New Performance Factors: Theory and Application for Standards Development
William Parsons – Parsons Engineering Group (Canada)
This presentation reviews the basis of energy absorber deployment, and reviews the current state of energy absorbers in the market place. In particular, the presenter will explore the relationship between the deployment force function of an energy absorber and the weight of the worker to present a new performance metric. Using this “performance factor,” existing energy absorbers will be compared for effectiveness in certain falls. Finally, the analysis will be used to describe a new method of classifying energy absorbers that will simplify testing requirements for standards and be more easily understandable to users in the field.
Harness Attachment Point Testing – Front v. Rear Attachment
Peter Ferguson – First Access (Australia)
Testing with an articulated and instrumented dummy was recently performed to verify the survivability of frontal attachments of harnesses. This session will explain the results of this testing, which led the Australian / New Zealand standards organization to allow frontal harness attachments.
Mind the Gap: Preplanning for Rescue
Loui McCurley – Vertical Rescue Solutions by PMI (U.S.)
ANSI Z359.2 provides excellent guidance for incorporating rescue into a comprehensive managed fall protection program. This presentation will build on that foundation by providing practical guidance that an employer can use to effectively prepare, both internally and with external resources, for the fall protection incident he hopes will never occur.
Should you require physical testing for employees in Fall Protection PPE?
Robert Whitfield – Honeywell Technology Solutions (U.S.)
Working on platforms, bridges, towers and scaffolding can present physical challenges and risks. The ability to climb, survive a fall, assist in being rescued or performing a self-rescue are severely compromised for physically unfit workers. The purpose of this presentation is to review current practices, their benefits and present a proven program for the determination of minimum fitness levels as part of a performance-based standard for work at height tasks.
Lifeline design: calculation of tensions
Miguel Branchtein – Ministry of Labor and Employment (Brazil)
This presentation will provide a method for lifeline calculation, considering the flexibility of the anchorage, resulting in lower force. Using an energy approach, which is easier to formulate, gives more insight and can be solved with readily available software.
Lethal ladders: new research calls for fundamental rethink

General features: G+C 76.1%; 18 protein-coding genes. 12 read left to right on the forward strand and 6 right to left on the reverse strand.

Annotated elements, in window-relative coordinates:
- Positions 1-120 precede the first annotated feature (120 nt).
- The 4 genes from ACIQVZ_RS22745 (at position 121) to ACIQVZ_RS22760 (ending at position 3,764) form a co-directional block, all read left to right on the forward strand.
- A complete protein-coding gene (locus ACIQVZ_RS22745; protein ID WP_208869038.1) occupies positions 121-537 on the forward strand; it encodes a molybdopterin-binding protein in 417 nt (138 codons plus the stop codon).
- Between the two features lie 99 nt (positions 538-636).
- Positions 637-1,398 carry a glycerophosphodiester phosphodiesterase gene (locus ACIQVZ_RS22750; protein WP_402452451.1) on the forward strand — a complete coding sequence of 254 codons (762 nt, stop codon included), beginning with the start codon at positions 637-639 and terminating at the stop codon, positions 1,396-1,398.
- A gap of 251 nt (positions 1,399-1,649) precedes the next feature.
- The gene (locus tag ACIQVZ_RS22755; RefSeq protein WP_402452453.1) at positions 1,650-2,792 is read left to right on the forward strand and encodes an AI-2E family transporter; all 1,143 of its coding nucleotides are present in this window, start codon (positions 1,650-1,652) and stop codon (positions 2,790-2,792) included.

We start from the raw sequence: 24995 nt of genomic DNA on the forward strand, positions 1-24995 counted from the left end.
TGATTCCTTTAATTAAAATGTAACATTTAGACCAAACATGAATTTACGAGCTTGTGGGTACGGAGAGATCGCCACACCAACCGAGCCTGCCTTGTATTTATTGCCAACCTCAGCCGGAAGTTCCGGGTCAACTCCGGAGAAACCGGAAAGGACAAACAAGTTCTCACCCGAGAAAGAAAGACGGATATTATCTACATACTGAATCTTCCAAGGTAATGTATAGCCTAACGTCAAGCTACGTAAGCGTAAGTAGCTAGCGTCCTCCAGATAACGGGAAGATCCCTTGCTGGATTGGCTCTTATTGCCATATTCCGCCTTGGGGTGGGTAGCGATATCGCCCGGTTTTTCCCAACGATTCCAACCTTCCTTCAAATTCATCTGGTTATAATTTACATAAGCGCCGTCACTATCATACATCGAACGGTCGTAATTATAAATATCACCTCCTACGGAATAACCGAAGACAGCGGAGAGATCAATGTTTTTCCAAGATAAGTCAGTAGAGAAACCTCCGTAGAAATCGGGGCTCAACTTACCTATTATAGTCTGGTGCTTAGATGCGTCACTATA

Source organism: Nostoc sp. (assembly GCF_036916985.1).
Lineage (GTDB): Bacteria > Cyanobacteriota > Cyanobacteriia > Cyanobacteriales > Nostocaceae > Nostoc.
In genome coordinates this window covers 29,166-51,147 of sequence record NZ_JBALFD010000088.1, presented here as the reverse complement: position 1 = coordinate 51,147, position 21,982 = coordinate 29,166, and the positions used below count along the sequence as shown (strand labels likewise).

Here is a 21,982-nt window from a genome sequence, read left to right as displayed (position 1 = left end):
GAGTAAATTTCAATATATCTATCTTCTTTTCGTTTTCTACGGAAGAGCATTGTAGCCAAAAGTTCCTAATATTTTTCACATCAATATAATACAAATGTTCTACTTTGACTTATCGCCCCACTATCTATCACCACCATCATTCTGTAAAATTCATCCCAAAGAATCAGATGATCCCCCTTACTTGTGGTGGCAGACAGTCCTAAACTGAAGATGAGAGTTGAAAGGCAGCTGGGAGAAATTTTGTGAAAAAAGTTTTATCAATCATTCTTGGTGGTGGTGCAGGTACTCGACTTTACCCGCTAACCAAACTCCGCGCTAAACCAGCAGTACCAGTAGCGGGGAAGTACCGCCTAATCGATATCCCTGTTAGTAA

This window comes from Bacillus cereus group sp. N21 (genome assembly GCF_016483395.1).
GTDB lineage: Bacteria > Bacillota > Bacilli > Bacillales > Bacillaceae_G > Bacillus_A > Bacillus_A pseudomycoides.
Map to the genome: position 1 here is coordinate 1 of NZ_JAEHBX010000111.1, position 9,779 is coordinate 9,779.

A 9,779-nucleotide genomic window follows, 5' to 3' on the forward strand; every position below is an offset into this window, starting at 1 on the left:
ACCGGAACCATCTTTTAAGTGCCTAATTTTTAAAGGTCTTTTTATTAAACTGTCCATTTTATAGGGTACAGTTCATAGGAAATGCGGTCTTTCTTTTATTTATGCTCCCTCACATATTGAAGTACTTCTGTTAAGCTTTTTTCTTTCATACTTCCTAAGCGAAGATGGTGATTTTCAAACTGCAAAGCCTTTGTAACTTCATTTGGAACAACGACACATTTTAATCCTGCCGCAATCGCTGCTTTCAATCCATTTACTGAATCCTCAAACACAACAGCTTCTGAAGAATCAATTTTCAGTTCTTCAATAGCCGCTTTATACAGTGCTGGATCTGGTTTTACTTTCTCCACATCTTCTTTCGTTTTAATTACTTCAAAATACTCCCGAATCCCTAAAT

Carl Sachs – Workplace Access & Safety Pty Ltd. (Australia)
This presentation will introduce new research by Australia's most prominent ergonomist. A host of findings calls into doubt the foundations of ladder design, from gradients to stile lengths to rung spacings to tread configurations. The presenter will explain the far-reaching implications of the exploratory study, while making the case for larger research into this most fundamental element of fall prevention. This research could be the beginning of a new direction in ladder design.
Ladder Safety: Three-Point Control
J. Nigel Ellis, Ph.D. – Ellis Fall Safety Solutions (U.S.)
Although sometimes mistaken for three-point contact, three-point control climbing strategies could help prevent many ladder fall injuries and deaths. This presentation will explain how workers at elevation can increase their personal safety by adhering to the concept of three-point control. The presenter will introduce research data relating to handholds and dynamic force for workers, varying from horizontal to vertical grips such as rungs and siderails of ladders. This session will also convey how employers can help ensure effective three-point control practices by emphasizing four basic goals of safe ladder use.
Since its inception in 1988, the International Society for Fall Protection (ISFP), a 501 (c) (3) not-for-profit organization, has been dedicated to reducing fall-related injuries and fatalities by promoting research and facilitating communication among industry professionals. Its mission: to be the international voice and forum for fall protection information exchange. For more information about the ISFP, visit www.isfp.org.